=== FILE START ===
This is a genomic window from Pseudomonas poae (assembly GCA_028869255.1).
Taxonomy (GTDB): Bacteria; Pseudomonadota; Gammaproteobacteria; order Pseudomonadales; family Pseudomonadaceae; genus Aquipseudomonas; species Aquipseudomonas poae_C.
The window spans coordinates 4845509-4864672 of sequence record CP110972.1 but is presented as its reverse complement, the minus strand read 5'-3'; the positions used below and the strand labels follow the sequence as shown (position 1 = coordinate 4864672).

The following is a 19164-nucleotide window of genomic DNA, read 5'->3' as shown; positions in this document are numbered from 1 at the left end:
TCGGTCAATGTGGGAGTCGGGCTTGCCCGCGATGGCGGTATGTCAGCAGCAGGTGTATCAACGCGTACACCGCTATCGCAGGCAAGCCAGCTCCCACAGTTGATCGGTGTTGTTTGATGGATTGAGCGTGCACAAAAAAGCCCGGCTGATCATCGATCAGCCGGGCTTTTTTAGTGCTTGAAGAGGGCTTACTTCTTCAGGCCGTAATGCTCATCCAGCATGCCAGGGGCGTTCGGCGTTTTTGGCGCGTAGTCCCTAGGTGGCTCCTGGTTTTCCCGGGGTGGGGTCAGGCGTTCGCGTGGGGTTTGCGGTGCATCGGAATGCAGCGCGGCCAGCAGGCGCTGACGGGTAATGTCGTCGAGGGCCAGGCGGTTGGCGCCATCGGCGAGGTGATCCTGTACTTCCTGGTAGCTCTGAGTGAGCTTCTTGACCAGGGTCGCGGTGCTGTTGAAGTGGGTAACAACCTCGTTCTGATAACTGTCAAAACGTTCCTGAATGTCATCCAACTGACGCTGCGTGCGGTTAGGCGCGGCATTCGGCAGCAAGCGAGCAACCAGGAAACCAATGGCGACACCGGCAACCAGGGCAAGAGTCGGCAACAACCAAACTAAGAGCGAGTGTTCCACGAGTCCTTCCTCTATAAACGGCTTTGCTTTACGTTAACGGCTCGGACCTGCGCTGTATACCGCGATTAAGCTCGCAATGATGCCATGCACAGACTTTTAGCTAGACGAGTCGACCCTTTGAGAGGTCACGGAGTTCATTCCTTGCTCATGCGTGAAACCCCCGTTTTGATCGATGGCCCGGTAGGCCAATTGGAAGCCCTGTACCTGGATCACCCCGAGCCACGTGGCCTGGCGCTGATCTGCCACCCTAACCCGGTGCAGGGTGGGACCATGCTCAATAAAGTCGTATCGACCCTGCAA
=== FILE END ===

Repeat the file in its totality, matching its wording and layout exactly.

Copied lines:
This is a genomic window from Pseudomonas poae (assembly GCA_028869255.1).
Taxonomy (GTDB): Bacteria; Pseudomonadota; Gammaproteobacteria; order Pseudomonadales; family Pseudomonadaceae; genus Aquipseudomonas; species Aquipseudomonas poae_C.
The window spans coordinates 4845509-4864672 of sequence record CP110972.1 but is presented as its reverse complement, the minus strand read 5'-3'; the positions used below and the strand labels follow the sequence as shown (position 1 = coordinate 4864672).

The following is a 19164-nucleotide window of genomic DNA, read 5'->3' as shown; positions in this document are numbered from 1 at the left end:
TCGGTCAATGTGGGAGTCGGGCTTGCCCGCGATGGCGGTATGTCAGCAGCAGGTGTATCAACGCGTACACCGCTATCGCAGGCAAGCCAGCTCCCACAGTTGATCGGTGTTGTTTGATGGATTGAGCGTGCACAAAAAAGCCCGGCTGATCATCGATCAGCCGGGCTTTTTTAGTGCTTGAAGAGGGCTTACTTCTTCAGGCCGTAATGCTCATCCAGCATGCCAGGGGCGTTCGGCGTTTTTGGCGCGTAGTCCCTAGGTGGCTCCTGGTTTTCCCGGGGTGGGGTCAGGCGTTCGCGTGGGGTTTGCGGTGCATCGGAATGCAGCGCGGCCAGCAGGCGCTGACGGGTAATGTCGTCGAGGGCCAGGCGGTTGGCGCCATCGGCGAGGTGATCCTGTACTTCCTGGTAGCTCTGAGTGAGCTTCTTGACCAGGGTCGCGGTGCTGTTGAAGTGGGTAACAACCTCGTTCTGATAACTGTCAAAACGTTCCTGAATGTCATCCAACTGACGCTGCGTGCGGTTAGGCGCGGCATTCGGCAGCAAGCGAGCAACCAGGAAACCAATGGCGACACCGGCAACCAGGGCAAGAGTCGGCAACAACCAAACTAAGAGCGAGTGTTCCACGAGTCCTTCCTCTATAAACGGCTTTGCTTTACGTTAACGGCTCGGACCTGCGCTGTATACCGCGATTAAGCTCGCAATGATGCCATGCACAGACTTTTAGCTAGACGAGTCGACCCTTTGAGAGGTCACGGAGTTCATTCCTTGCTCATGCGTGAAACCCCCGTTTTGATCGATGGCCCGGTAGGCCAATTGGAAGCCCTGTACCTGGATCACCCCGAGCCACGTGGCCTGGCGCTGATCTGCCACCCTAACCCGGTGCAGGGTGGGACCATGCTCAATAAAGTCGTATCGACCCTGCAA